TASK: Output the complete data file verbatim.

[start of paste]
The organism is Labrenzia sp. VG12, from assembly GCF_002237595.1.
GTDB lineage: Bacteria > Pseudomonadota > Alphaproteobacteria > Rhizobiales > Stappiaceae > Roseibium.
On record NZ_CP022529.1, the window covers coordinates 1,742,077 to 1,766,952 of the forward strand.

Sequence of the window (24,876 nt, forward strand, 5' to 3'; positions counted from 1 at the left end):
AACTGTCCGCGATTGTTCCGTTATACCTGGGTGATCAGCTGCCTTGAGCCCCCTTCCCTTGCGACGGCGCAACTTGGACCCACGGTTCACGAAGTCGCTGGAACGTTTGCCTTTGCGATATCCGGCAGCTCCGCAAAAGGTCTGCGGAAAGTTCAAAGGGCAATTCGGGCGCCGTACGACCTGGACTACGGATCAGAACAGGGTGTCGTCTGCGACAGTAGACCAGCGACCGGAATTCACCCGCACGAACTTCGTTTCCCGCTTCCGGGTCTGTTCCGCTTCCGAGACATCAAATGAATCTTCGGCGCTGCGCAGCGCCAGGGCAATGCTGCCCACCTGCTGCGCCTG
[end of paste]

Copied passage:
The organism is Labrenzia sp. VG12, from assembly GCF_002237595.1.
GTDB lineage: Bacteria > Pseudomonadota > Alphaproteobacteria > Rhizobiales > Stappiaceae > Roseibium.
On record NZ_CP022529.1, the window covers coordinates 1,742,077 to 1,766,952 of the forward strand.

Sequence of the window (24,876 nt, forward strand, 5' to 3'; positions counted from 1 at the left end):
AACTGTCCGCGATTGTTCCGTTATACCTGGGTGATCAGCTGCCTTGAGCCCCCTTCCCTTGCGACGGCGCAACTTGGACCCACGGTTCACGAAGTCGCTGGAACGTTTGCCTTTGCGATATCCGGCAGCTCCGCAAAAGGTCTGCGGAAAGTTCAAAGGGCAATTCGGGCGCCGTACGACCTGGACTACGGATCAGAACAGGGTGTCGTCTGCGACAGTAGACCAGCGACCGGAATTCACCCGCACGAACTTCGTTTCCCGCTTCCGGGTCTGTTCCGCTTCCGAGACATCAAATGAATCTTCGGCGCTGCGCAGCGCCAGGGCAATGCTGCCCACCTGCTGCGCCTG